Chivas USA will suspend operations at the end of the MLS regular season, multiple sources with knowledge of the situation have told ESPNFC.com.
One source added that the league has agreed to sell the club to an undisclosed investment group for a fee in the neighborhood of $100 million, and that going on hiatus is a condition of the sale.
The club is expected to go dark for a minimum of two years until the new ownership group can plan and build a new stadium for the team. MLS has confirmed the land in Exposition Park where the L.A. Sports Arena sits as a potential site for the new venue.
The time period will also allow the club to be rebranded with a new name.
MLS purchased the troubled club -- which will miss the playoffs for the fifth straight season, and is last in the league in attendance -- in February, and officials have stated that they expected to sell the team by the end of the season.
A report earlier this month from Sports Illustrated first raised the possibility that the club would shut down. MLS commissioner Don Garber told reporters at the unveiling of the league's new logo on Sept. 18 that no decision had been made.
In a statement released to ESPNFC.com on Monday, Garber said the future of the club is still to be determined.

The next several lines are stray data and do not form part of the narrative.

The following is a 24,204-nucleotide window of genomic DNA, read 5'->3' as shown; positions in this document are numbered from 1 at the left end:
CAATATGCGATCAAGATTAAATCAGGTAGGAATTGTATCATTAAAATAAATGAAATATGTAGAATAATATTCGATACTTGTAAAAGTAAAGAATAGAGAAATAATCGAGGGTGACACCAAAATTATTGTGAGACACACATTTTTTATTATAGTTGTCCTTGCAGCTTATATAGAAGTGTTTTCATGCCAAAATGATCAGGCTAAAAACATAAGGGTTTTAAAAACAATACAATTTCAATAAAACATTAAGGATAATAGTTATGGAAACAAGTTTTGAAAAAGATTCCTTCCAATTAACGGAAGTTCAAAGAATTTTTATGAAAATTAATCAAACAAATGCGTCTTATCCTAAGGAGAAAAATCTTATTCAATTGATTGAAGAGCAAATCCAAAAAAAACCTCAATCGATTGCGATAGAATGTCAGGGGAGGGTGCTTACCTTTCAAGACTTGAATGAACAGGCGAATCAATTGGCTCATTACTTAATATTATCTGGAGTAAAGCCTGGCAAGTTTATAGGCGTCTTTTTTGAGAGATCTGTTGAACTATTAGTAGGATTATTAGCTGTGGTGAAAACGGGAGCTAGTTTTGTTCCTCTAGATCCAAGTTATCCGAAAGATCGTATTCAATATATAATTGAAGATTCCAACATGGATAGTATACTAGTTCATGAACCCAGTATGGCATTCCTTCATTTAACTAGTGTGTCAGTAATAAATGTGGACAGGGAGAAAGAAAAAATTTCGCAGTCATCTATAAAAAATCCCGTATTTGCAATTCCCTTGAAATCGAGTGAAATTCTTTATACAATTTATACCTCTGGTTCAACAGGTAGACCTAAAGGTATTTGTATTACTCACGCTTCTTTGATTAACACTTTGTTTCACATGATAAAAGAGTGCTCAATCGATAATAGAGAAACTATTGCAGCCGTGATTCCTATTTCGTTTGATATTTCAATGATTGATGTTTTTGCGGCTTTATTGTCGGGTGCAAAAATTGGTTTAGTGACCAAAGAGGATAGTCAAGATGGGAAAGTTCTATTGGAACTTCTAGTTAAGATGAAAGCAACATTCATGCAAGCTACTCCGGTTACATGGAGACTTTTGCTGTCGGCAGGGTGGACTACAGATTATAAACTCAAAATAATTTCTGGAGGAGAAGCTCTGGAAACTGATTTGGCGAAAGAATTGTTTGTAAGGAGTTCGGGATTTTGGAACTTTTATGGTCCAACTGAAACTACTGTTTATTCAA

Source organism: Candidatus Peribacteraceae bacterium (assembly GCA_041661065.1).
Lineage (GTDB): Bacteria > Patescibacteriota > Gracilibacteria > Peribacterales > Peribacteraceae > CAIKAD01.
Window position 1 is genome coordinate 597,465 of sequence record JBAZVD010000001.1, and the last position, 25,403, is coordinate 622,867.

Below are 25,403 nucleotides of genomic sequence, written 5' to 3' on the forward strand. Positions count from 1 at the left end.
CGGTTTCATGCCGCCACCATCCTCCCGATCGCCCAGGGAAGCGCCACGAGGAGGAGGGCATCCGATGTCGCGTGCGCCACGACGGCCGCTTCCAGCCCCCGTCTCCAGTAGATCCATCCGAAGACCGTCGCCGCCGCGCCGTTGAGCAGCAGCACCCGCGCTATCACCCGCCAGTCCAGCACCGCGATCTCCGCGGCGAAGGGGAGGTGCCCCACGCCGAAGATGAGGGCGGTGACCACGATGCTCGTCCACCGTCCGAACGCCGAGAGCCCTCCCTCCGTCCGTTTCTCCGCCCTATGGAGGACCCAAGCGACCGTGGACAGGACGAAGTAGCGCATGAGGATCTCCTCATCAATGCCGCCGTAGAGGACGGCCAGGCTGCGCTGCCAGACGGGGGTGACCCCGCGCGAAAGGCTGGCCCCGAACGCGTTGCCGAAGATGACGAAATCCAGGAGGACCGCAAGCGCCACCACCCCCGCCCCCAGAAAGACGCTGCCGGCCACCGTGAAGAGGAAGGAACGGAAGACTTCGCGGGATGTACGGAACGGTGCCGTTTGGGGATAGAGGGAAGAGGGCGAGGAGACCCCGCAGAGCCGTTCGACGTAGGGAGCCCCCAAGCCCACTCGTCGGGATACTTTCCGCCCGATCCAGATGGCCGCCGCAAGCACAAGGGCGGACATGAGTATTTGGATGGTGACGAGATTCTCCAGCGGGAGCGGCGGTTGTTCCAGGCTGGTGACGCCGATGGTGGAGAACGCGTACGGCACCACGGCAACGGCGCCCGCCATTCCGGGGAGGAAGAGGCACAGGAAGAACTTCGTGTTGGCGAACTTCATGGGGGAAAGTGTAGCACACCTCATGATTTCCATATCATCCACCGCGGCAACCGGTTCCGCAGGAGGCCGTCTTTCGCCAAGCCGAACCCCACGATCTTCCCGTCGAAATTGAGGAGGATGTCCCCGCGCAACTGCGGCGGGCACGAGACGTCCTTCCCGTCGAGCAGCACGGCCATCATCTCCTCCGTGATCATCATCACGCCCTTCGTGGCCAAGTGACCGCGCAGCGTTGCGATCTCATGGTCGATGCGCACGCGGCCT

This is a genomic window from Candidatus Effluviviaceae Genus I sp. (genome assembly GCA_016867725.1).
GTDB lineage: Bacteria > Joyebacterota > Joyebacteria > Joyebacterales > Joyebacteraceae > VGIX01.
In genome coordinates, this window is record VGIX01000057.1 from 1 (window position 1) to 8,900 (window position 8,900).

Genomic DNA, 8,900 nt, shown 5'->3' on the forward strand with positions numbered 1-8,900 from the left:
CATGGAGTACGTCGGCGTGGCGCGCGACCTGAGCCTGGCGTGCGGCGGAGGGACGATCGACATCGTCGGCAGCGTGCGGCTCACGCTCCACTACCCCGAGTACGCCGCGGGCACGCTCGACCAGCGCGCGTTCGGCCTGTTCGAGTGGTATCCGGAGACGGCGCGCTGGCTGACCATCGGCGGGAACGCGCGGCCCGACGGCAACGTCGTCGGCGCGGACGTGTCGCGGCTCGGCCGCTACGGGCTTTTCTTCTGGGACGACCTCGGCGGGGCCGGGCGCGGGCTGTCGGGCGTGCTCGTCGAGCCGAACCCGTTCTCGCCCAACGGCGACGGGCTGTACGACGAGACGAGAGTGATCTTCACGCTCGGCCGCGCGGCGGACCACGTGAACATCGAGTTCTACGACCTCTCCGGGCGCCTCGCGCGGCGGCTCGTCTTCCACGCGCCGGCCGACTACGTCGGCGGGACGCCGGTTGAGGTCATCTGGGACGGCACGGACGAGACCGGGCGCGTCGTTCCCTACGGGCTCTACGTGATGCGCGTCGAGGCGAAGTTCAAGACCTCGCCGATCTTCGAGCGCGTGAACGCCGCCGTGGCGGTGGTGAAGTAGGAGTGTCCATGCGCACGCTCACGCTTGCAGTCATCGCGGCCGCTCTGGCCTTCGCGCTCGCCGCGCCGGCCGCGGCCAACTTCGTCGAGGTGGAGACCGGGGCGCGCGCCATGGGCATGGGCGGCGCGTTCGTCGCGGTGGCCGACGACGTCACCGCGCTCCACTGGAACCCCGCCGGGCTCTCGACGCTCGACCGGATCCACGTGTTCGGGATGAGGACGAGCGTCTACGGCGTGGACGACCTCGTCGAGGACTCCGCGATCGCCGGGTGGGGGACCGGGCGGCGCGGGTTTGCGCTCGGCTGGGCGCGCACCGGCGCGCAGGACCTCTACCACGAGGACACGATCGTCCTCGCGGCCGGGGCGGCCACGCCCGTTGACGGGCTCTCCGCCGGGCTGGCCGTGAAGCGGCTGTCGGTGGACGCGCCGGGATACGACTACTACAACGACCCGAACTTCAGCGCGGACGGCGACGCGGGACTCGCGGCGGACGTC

"As I stated last week, we have met with multiple potential ownership groups during the last few months and expect to finalize a sale for Chivas USA by the end of the season," Garber said. "Once we have confirmed a new ownership group, we will discuss the future of the club with the MLS Board of Governors, including whether or not we are going to operate the team in 2015 and beyond.''
Chivas USA president Nelson Rodriguez told ESPNFC.com earlier this month that he was proceeding as if the club would still play in MLS next season. Now it appears that the new owners will shut the club down and start from scratch.
C.D. Guadalajara owner Jorge Vergara purchased the club as an expansion team in 2004 and christened it Chivas USA in a bid to appeal to the Mexican parent club's extensive fan base in the Los Angeles area.
That plan wasn't successful, even after Vergara and his wife Angelica Fuentes bought out co-owners Antonio and Lorenzo Cue in August of 2012. Not only did the club struggle on the field and at the gate for the majority of its existence, but also played in the shadow of city rivals Los Angeles Galaxy.